Quantitative vs. Qualitative Assessment
For some types of business operations — especially retail store operations — quantitative risk analysis is quite feasible as monetary values are easily assigned to the loss events, and business accounting and inventory records provide information needed to quantify each type of loss in specific time periods. Where quantitative information is not available and cannot easily be developed, a qualitative approach can be used to categorize risks. The main advantage of a qualitative impact analysis is that it prioritizes the risks and identifies areas for immediate improvement in addressing vulnerabilities.
The ASIS General Security Risk Assessment Guideline provides advice for performing each type of analysis in Appendix I and Appendix II of the guideline.
Ongoing Reassessment of Risks
Risk assessment is not just a periodic action. It should be part of the organization’s change management process, so that security can be kept synchronized with changes to business risk. Additionally, there are some threats whose impacts are significant and whose likelihood can change on a moment’s notice. For example, a new building construction project can suddenly have its construction site risk escalate if a news story identifies a prospective tenant — which happens to be a company targeted by activist groups. Similarly, a chain company can become a public target, thus increasing risk for customer businesses. Therefore, some risks warrant real-time risk monitoring, which is the specialty of Risk IQ.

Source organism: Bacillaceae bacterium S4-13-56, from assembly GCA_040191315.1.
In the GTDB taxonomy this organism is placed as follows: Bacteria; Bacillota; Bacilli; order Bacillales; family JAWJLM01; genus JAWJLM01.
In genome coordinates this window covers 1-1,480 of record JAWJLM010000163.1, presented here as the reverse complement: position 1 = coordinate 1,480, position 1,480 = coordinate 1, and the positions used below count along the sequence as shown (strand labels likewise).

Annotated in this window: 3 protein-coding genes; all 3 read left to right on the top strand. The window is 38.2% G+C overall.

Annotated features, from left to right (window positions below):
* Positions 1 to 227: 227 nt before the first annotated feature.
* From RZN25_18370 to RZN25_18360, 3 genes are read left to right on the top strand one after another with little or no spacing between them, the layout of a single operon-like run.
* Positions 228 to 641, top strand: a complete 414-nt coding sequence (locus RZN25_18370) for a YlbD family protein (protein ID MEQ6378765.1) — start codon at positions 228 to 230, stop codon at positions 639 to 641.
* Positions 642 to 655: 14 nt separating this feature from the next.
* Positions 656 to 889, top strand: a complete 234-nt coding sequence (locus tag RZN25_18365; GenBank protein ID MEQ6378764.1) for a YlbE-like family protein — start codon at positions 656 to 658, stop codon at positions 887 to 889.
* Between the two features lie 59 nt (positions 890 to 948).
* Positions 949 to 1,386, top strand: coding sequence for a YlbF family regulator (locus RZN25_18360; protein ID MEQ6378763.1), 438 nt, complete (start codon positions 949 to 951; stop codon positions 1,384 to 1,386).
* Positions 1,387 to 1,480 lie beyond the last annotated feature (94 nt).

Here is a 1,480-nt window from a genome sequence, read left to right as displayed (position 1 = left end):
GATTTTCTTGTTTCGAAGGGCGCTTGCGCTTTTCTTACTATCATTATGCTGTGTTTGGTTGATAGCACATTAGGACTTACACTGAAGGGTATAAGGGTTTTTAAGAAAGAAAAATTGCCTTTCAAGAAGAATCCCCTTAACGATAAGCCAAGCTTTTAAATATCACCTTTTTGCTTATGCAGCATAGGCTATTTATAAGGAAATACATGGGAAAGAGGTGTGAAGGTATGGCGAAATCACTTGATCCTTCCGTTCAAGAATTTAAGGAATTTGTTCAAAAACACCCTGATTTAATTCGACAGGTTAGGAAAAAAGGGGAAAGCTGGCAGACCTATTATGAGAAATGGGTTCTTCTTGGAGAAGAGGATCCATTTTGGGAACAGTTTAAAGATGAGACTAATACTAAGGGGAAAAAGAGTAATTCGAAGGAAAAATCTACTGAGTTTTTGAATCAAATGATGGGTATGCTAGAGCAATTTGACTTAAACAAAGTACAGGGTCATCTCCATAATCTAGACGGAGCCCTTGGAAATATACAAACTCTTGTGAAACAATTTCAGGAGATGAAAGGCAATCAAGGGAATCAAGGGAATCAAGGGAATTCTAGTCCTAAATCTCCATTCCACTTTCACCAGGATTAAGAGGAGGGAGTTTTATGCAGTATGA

Risk IQ goes beyond news monitoring to monitor social interaction sites and other types of information on the Web, providing the ability to identify and correlate active threats from individuals or groups in real-time — providing its subscribers with the ability to take preemptive action. See the “7 Must-Read Risk Scenarios” on the Risk IQ Web site (http://riskiq.net).
The Business Perspective
When categorizing loss for senior executives, it helps to define risk rating categories in business terms that executives can relate to. This example language is generic and high-level. Often the language can be specifically tailored for the business functions.
It is important for management (as well as Security) to understand that job of the corporate security function is to reduce security risks to acceptable levels at an acceptable cost, in a manner harmonious to the business. That is why the objective of a risk-based security program should not be to find and fix every security vulnerability or gap, but to outline a comprehensive, systematic approach to risk mitigation and management, starting with the most critical risks. When both upper and middle management see that Security has its eye on the business and is looking out for the business bottom line, they are usually eager to help identify their risk tolerance and cost tolerance considerations when Security presents the risk picture information.